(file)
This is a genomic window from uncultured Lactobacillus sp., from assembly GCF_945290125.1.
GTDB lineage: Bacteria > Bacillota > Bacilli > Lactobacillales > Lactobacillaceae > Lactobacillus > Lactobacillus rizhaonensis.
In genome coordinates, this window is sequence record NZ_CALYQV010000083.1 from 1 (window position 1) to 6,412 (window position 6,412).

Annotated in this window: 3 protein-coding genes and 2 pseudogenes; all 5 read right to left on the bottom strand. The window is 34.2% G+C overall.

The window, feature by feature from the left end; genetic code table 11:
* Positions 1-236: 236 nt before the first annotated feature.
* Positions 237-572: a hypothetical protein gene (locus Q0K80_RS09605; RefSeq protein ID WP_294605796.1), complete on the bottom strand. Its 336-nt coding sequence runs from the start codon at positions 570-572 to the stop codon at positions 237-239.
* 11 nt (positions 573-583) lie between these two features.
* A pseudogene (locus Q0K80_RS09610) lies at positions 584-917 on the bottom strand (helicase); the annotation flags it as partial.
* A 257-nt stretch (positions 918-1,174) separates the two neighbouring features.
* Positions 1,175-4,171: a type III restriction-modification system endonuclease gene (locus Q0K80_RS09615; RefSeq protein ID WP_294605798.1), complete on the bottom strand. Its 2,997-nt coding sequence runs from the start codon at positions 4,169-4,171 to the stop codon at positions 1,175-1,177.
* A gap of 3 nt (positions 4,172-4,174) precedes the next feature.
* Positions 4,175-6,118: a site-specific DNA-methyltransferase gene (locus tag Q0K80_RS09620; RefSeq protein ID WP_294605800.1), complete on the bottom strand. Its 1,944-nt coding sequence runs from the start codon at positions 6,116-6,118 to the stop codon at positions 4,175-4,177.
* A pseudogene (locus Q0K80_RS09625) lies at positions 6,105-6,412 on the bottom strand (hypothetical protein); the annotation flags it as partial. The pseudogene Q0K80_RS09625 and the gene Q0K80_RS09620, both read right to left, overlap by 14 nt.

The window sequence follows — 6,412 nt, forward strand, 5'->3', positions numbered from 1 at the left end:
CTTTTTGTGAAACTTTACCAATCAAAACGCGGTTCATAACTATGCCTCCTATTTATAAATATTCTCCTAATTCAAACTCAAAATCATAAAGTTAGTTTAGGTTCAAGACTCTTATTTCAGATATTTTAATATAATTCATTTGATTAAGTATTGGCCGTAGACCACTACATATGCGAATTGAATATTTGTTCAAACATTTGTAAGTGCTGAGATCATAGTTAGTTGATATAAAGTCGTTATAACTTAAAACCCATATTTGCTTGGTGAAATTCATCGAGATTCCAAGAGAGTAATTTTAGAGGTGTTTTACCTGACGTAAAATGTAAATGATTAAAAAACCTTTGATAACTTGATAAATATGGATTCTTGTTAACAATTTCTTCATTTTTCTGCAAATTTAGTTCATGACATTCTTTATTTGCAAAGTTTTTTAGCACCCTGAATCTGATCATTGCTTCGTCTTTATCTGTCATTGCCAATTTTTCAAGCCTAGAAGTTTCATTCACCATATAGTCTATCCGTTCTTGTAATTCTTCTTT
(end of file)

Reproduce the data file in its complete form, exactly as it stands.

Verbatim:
This is a genomic window from uncultured Lactobacillus sp., from assembly GCF_945290125.1.
GTDB lineage: Bacteria > Bacillota > Bacilli > Lactobacillales > Lactobacillaceae > Lactobacillus > Lactobacillus rizhaonensis.
In genome coordinates, this window is sequence record NZ_CALYQV010000083.1 from 1 (window position 1) to 6,412 (window position 6,412).

Annotated in this window: 3 protein-coding genes and 2 pseudogenes; all 5 read right to left on the bottom strand. The window is 34.2% G+C overall.

The window, feature by feature from the left end; genetic code table 11:
* Positions 1-236: 236 nt before the first annotated feature.
* Positions 237-572: a hypothetical protein gene (locus Q0K80_RS09605; RefSeq protein ID WP_294605796.1), complete on the bottom strand. Its 336-nt coding sequence runs from the start codon at positions 570-572 to the stop codon at positions 237-239.
* 11 nt (positions 573-583) lie between these two features.
* A pseudogene (locus Q0K80_RS09610) lies at positions 584-917 on the bottom strand (helicase); the annotation flags it as partial.
* A 257-nt stretch (positions 918-1,174) separates the two neighbouring features.
* Positions 1,175-4,171: a type III restriction-modification system endonuclease gene (locus Q0K80_RS09615; RefSeq protein ID WP_294605798.1), complete on the bottom strand. Its 2,997-nt coding sequence runs from the start codon at positions 4,169-4,171 to the stop codon at positions 1,175-1,177.
* A gap of 3 nt (positions 4,172-4,174) precedes the next feature.
* Positions 4,175-6,118: a site-specific DNA-methyltransferase gene (locus tag Q0K80_RS09620; RefSeq protein ID WP_294605800.1), complete on the bottom strand. Its 1,944-nt coding sequence runs from the start codon at positions 6,116-6,118 to the stop codon at positions 4,175-4,177.
* A pseudogene (locus Q0K80_RS09625) lies at positions 6,105-6,412 on the bottom strand (hypothetical protein); the annotation flags it as partial. The pseudogene Q0K80_RS09625 and the gene Q0K80_RS09620, both read right to left, overlap by 14 nt.

The window sequence follows — 6,412 nt, forward strand, 5'->3', positions numbered from 1 at the left end:
CTTTTTGTGAAACTTTACCAATCAAAACGCGGTTCATAACTATGCCTCCTATTTATAAATATTCTCCTAATTCAAACTCAAAATCATAAAGTTAGTTTAGGTTCAAGACTCTTATTTCAGATATTTTAATATAATTCATTTGATTAAGTATTGGCCGTAGACCACTACATATGCGAATTGAATATTTGTTCAAACATTTGTAAGTGCTGAGATCATAGTTAGTTGATATAAAGTCGTTATAACTTAAAACCCATATTTGCTTGGTGAAATTCATCGAGATTCCAAGAGAGTAATTTTAGAGGTGTTTTACCTGACGTAAAATGTAAATGATTAAAAAACCTTTGATAACTTGATAAATATGGATTCTTGTTAACAATTTCTTCATTTTTCTGCAAATTTAGTTCATGACATTCTTTATTTGCAAAGTTTTTTAGCACCCTGAATCTGATCATTGCTTCGTCTTTATCTGTCATTGCCAATTTTTCAAGCCTAGAAGTTTCATTCACCATATAGTCTATCCGTTCTTGTAATTCTTCTTT